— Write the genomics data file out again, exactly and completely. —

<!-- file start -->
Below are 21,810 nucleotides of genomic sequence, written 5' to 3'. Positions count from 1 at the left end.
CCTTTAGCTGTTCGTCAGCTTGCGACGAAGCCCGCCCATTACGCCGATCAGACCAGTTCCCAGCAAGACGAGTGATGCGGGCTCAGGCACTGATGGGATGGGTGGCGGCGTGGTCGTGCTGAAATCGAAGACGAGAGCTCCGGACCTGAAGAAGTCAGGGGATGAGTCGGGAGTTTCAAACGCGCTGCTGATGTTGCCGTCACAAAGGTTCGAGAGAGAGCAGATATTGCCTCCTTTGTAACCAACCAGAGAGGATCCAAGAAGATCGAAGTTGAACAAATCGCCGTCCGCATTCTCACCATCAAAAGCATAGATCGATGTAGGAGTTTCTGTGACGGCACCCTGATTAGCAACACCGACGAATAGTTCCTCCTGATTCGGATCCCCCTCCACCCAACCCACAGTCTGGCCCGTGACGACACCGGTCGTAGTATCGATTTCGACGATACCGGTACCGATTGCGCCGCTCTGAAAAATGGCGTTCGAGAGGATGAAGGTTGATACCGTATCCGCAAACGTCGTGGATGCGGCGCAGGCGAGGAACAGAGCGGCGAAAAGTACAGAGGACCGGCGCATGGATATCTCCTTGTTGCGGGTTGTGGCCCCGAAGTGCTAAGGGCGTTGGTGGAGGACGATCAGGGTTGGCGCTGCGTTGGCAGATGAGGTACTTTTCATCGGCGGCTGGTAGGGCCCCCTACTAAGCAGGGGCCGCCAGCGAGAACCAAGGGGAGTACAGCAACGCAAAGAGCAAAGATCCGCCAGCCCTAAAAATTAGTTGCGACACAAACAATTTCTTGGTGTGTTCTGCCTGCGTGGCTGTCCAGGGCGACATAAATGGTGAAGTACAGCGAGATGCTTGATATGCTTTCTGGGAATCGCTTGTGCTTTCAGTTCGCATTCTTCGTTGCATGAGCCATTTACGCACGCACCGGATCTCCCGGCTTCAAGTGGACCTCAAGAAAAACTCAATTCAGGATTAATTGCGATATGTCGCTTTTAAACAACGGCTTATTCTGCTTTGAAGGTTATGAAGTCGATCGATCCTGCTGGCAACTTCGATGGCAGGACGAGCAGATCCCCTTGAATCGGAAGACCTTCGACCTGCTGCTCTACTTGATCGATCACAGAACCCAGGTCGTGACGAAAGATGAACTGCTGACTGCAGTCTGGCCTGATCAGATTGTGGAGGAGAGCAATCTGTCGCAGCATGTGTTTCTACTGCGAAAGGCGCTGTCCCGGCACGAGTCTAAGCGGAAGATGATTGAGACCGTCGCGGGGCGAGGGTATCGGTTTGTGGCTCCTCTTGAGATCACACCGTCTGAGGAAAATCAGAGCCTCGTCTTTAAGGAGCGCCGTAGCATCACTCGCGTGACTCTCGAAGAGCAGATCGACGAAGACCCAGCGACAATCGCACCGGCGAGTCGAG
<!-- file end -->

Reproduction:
Below are 21,810 nucleotides of genomic sequence, written 5' to 3'. Positions count from 1 at the left end.
CCTTTAGCTGTTCGTCAGCTTGCGACGAAGCCCGCCCATTACGCCGATCAGACCAGTTCCCAGCAAGACGAGTGATGCGGGCTCAGGCACTGATGGGATGGGTGGCGGCGTGGTCGTGCTGAAATCGAAGACGAGAGCTCCGGACCTGAAGAAGTCAGGGGATGAGTCGGGAGTTTCAAACGCGCTGCTGATGTTGCCGTCACAAAGGTTCGAGAGAGAGCAGATATTGCCTCCTTTGTAACCAACCAGAGAGGATCCAAGAAGATCGAAGTTGAACAAATCGCCGTCCGCATTCTCACCATCAAAAGCATAGATCGATGTAGGAGTTTCTGTGACGGCACCCTGATTAGCAACACCGACGAATAGTTCCTCCTGATTCGGATCCCCCTCCACCCAACCCACAGTCTGGCCCGTGACGACACCGGTCGTAGTATCGATTTCGACGATACCGGTACCGATTGCGCCGCTCTGAAAAATGGCGTTCGAGAGGATGAAGGTTGATACCGTATCCGCAAACGTCGTGGATGCGGCGCAGGCGAGGAACAGAGCGGCGAAAAGTACAGAGGACCGGCGCATGGATATCTCCTTGTTGCGGGTTGTGGCCCCGAAGTGCTAAGGGCGTTGGTGGAGGACGATCAGGGTTGGCGCTGCGTTGGCAGATGAGGTACTTTTCATCGGCGGCTGGTAGGGCCCCCTACTAAGCAGGGGCCGCCAGCGAGAACCAAGGGGAGTACAGCAACGCAAAGAGCAAAGATCCGCCAGCCCTAAAAATTAGTTGCGACACAAACAATTTCTTGGTGTGTTCTGCCTGCGTGGCTGTCCAGGGCGACATAAATGGTGAAGTACAGCGAGATGCTTGATATGCTTTCTGGGAATCGCTTGTGCTTTCAGTTCGCATTCTTCGTTGCATGAGCCATTTACGCACGCACCGGATCTCCCGGCTTCAAGTGGACCTCAAGAAAAACTCAATTCAGGATTAATTGCGATATGTCGCTTTTAAACAACGGCTTATTCTGCTTTGAAGGTTATGAAGTCGATCGATCCTGCTGGCAACTTCGATGGCAGGACGAGCAGATCCCCTTGAATCGGAAGACCTTCGACCTGCTGCTCTACTTGATCGATCACAGAACCCAGGTCGTGACGAAAGATGAACTGCTGACTGCAGTCTGGCCTGATCAGATTGTGGAGGAGAGCAATCTGTCGCAGCATGTGTTTCTACTGCGAAAGGCGCTGTCCCGGCACGAGTCTAAGCGGAAGATGATTGAGACCGTCGCGGGGCGAGGGTATCGGTTTGTGGCTCCTCTTGAGATCACACCGTCTGAGGAAAATCAGAGCCTCGTCTTTAAGGAGCGCCGTAGCATCACTCGCGTGACTCTCGAAGAGCAGATCGACGAAGACCCAGCGACAATCGCACCGGCGAGTCGAG